Cutting and eventually eliminating Oklahoma's personal income taxes will not only mean less money for state services, but also could result in increasing local property taxes as state funds dry up for counties and public school districts, House Democrats warn.
“I'm convinced that when the income tax is eliminated in Oklahoma, those monies that were once used for roads and bridges and education won't be there from the general revenue fund,” said House Minority Leader Scott Inman, D-Del City. “The counties in order to fund their schools and roads will have to increase property taxes to make up the difference. An income-tax cut at the state level will invariably lead to a property tax increase at the county level.”
The state constitution forbids a statewide property tax, and lawmakers are not proposing to replace the money lost by reducing the personal income tax by increasing another tax. Personal income taxes bring in about a third of the state revenue that is appropriated by lawmakers.
Where plans stand
The Republican-controlled Legislature appears to be retreating on at least one plan to cut the personal income tax rate next year.
The boldest personal income tax-cut proposal, House Bill 3038, is a mere shadow of itself. The measure, which had more than 30 House co-authors, proposed cutting the state's top personal income tax rate of 5.25 percent by 3 percent next year down to 2.25 percent. It passed the Senate last week, but it now calls for reducing the tax rate by just 0.3 next year to 4.95 percent.
The measure, which has the support of Arthur Laffer, an economist who first gained prominence as a member of former President Ronald Reagan's economic policy advisory board, now goes to the House. It is expected to go to a conference committee, which also may take up four other income tax-cutting proposals that are progressing through this year's session.
The measure also originally called for continuing to reduce the personal income tax rate by 0.25 percent each year until the tax was eliminated in 10 years.
HB 3038 now calls for the additional reductions of 0.25 percentage points only if the state experienced 5 percent revenue growth in sales, use, motor vehicle and corporate income taxes.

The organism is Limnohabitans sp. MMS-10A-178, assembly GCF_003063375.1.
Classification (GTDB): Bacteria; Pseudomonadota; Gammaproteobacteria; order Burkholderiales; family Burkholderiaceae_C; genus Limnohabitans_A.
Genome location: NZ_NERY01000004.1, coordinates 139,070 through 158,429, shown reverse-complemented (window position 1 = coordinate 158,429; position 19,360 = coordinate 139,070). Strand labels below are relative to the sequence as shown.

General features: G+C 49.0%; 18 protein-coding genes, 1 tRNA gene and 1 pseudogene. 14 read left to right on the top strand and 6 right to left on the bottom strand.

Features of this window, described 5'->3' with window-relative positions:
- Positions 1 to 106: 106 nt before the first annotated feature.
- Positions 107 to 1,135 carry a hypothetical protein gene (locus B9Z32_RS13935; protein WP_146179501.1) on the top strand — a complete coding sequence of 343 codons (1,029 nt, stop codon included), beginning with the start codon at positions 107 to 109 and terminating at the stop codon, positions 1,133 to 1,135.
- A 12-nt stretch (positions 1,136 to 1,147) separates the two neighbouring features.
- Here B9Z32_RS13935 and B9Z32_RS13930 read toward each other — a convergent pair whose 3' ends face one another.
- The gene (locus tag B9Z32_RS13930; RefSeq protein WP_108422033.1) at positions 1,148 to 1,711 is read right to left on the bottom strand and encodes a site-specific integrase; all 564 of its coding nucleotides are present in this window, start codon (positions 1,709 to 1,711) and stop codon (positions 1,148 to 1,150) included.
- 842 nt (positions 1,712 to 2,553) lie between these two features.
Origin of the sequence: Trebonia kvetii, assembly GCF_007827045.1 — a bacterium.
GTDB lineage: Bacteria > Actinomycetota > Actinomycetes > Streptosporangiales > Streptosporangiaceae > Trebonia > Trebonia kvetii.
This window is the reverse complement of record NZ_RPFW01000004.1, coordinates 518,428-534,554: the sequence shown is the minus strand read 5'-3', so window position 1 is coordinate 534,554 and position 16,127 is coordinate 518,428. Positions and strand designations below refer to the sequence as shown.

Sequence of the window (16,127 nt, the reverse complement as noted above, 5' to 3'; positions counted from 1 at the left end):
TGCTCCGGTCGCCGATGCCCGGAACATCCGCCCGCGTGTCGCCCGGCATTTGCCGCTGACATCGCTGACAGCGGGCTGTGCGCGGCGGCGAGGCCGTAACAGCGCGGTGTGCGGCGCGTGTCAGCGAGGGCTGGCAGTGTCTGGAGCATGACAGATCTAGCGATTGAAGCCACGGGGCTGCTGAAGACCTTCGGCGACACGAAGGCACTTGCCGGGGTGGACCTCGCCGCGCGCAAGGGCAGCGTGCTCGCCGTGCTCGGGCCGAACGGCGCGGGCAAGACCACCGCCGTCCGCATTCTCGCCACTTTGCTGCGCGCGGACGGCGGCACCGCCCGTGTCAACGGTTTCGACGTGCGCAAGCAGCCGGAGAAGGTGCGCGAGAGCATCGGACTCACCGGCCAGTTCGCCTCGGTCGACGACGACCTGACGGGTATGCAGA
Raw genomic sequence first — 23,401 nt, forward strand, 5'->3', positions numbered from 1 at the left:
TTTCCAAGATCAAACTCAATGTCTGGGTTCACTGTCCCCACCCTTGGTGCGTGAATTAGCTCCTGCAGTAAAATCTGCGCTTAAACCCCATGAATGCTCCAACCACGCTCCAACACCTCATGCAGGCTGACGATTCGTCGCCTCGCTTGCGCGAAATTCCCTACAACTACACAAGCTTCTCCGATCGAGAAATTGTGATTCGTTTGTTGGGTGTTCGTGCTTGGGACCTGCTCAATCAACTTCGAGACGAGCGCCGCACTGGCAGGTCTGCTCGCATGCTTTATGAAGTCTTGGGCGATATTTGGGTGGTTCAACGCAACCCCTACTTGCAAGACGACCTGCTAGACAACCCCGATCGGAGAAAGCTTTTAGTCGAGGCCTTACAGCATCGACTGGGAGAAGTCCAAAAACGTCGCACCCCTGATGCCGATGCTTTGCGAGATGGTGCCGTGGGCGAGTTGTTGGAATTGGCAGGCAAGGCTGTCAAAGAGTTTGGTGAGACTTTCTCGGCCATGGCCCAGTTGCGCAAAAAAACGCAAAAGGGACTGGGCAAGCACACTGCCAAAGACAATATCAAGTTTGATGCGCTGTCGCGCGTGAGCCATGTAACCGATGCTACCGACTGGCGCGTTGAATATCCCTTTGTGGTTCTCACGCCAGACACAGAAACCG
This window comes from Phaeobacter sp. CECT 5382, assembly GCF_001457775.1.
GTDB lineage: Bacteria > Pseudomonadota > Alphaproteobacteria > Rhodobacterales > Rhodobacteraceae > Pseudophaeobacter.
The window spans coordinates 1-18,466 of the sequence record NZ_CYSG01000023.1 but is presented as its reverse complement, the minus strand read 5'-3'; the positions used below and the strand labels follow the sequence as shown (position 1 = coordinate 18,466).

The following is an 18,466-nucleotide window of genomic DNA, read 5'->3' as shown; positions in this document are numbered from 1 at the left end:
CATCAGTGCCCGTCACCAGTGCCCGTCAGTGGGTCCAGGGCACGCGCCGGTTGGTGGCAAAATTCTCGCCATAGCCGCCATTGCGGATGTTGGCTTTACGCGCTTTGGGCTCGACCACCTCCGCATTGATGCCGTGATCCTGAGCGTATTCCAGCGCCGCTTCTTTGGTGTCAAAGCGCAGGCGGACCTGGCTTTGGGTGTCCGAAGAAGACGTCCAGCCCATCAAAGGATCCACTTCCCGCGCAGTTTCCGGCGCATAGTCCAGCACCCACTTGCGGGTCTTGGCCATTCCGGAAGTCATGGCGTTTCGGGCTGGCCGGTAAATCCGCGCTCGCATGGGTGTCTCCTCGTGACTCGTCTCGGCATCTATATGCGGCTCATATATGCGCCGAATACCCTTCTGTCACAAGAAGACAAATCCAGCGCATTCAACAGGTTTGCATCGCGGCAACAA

Inman said the triggers provide some comfort that the income tax rate won't be cut in years the state sees an economic downturn or little economic growth. But the triggers are still risky.
“Make no mistake about it, any bill that has a trigger in it because of the way the triggers are established, it's a mathematical certainty that over a period of years the Oklahoma income tax will be abolished,” he said.
Speaker is confident
House Speaker Kris Steele, R-Shawnee, said he remains confident lawmakers will come up with a cut next year in the personal income tax rate. House and Senate budget talks are under way, and the governor's office is expected to join the discussion this week.
“I still believe we're going to be able to protect those core services of government that we think are important,” he said.
Core services have been identified as roads and bridges, public safety, education, human services and health. Those make up nearly 90 percent of the budget appropriated by lawmakers.
“We are serious about reducing the personal income tax rate and the overall tax burden on working Oklahomans,” Steele said. “I am committed to that. ... Income tax reform and reducing the personal income should be a very measured, a very logical and methodical approach.”
An income tax proposal and a budget for the 2013 fiscal year remain on track to be developed in a couple weeks, he said.